#253: 2012 NHL Playoffs - Round 2
SOGD, we have a problem.
Incidentally, we also have a problem with SOGD + SV%.
For those who have no earthly clue what I'm talking about, I suggest reading this post.
The first round of action in the 2012 Stanley Cup Playoffs is concluded, and, based on the initial predictions, you could say that things, especially in the Eastern Conference, are well off from what I expected.
The skinny for those who like to skim and not read:
The new model for predicting series winners using SOGD (Shots On Goal Differential) offset by SV% (Save Percentage), the record was 4-4 (getting the St. Louis/San Jose series exactly).
Our old model, using SOGD alone, went 3-5 (with the Los Angeles/Vancouver prediction coming out exact).
The old model has now been struggling two years in a row, while the more advanced predictor has already lost one more series than it did all of last postseason.
If things don't go well the rest of the way, the NHL may indeed have found a way to counter SOGD, and a different statistic may have become a better predictor.
Let's not get too far ahead, though.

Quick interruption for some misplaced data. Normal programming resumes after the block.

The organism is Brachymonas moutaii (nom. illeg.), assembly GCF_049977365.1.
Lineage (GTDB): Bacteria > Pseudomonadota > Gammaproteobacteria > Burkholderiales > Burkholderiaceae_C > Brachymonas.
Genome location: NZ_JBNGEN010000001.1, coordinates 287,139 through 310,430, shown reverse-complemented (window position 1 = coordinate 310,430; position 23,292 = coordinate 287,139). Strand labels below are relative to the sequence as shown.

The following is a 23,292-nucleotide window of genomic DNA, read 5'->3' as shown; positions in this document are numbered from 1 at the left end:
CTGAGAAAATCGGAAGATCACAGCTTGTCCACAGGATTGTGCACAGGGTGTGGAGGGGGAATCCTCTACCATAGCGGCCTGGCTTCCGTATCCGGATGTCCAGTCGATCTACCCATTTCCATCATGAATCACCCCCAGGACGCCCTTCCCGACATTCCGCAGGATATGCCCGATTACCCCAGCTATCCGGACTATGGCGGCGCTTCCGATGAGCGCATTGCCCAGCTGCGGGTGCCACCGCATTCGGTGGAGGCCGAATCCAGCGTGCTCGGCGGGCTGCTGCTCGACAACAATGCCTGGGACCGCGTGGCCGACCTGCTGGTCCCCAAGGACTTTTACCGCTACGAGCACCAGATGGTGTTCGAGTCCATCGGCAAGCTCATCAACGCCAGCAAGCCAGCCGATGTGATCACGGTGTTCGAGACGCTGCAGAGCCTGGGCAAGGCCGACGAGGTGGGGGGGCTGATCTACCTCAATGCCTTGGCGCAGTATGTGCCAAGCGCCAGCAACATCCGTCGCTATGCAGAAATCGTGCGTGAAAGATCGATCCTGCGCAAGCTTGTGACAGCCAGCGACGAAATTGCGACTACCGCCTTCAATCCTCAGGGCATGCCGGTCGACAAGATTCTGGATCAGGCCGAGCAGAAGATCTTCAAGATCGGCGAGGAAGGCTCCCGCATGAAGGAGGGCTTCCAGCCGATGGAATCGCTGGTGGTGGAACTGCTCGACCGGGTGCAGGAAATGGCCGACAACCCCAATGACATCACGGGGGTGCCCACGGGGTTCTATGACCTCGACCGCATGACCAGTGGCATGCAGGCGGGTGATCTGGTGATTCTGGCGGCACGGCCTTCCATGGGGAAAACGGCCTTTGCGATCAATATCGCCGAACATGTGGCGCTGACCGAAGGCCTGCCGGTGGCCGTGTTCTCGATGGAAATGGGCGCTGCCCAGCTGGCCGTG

First, what happened in Round One? Were any of the expected trends bucked for those best-of-sevens?
#1 Vancouver vs. #8 Los Angeles
The picks were:
Official Steeltown Sports pick (using SOGD and SV%): Kings in 7
Old model: LA in 5
The Kings were "unanimous" here, and they delivered. And it was mainly because of the goaltending they received from Jonathan Quick in games 2 and 3, where the Kings were outshot by at more than 20 shots per game (both Kings wins, regardless). Otherwise, this series may very well have gone longer. Vancouver's goaltending was actually slightly better than its season average. Both teams shot the puck during the series at a higher rate than their regular season averages. Quick was the difference in ending the series earlier.